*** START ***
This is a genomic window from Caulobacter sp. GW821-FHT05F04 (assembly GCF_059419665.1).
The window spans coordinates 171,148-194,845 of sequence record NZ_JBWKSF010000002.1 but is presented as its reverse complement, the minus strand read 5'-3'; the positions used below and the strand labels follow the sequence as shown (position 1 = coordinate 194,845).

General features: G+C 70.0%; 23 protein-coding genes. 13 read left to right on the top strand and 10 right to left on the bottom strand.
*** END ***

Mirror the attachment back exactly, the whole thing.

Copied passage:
This is a genomic window from Caulobacter sp. GW821-FHT05F04 (assembly GCF_059419665.1).
The window spans coordinates 171,148-194,845 of sequence record NZ_JBWKSF010000002.1 but is presented as its reverse complement, the minus strand read 5'-3'; the positions used below and the strand labels follow the sequence as shown (position 1 = coordinate 194,845).

General features: G+C 70.0%; 23 protein-coding genes. 13 read left to right on the top strand and 10 right to left on the bottom strand.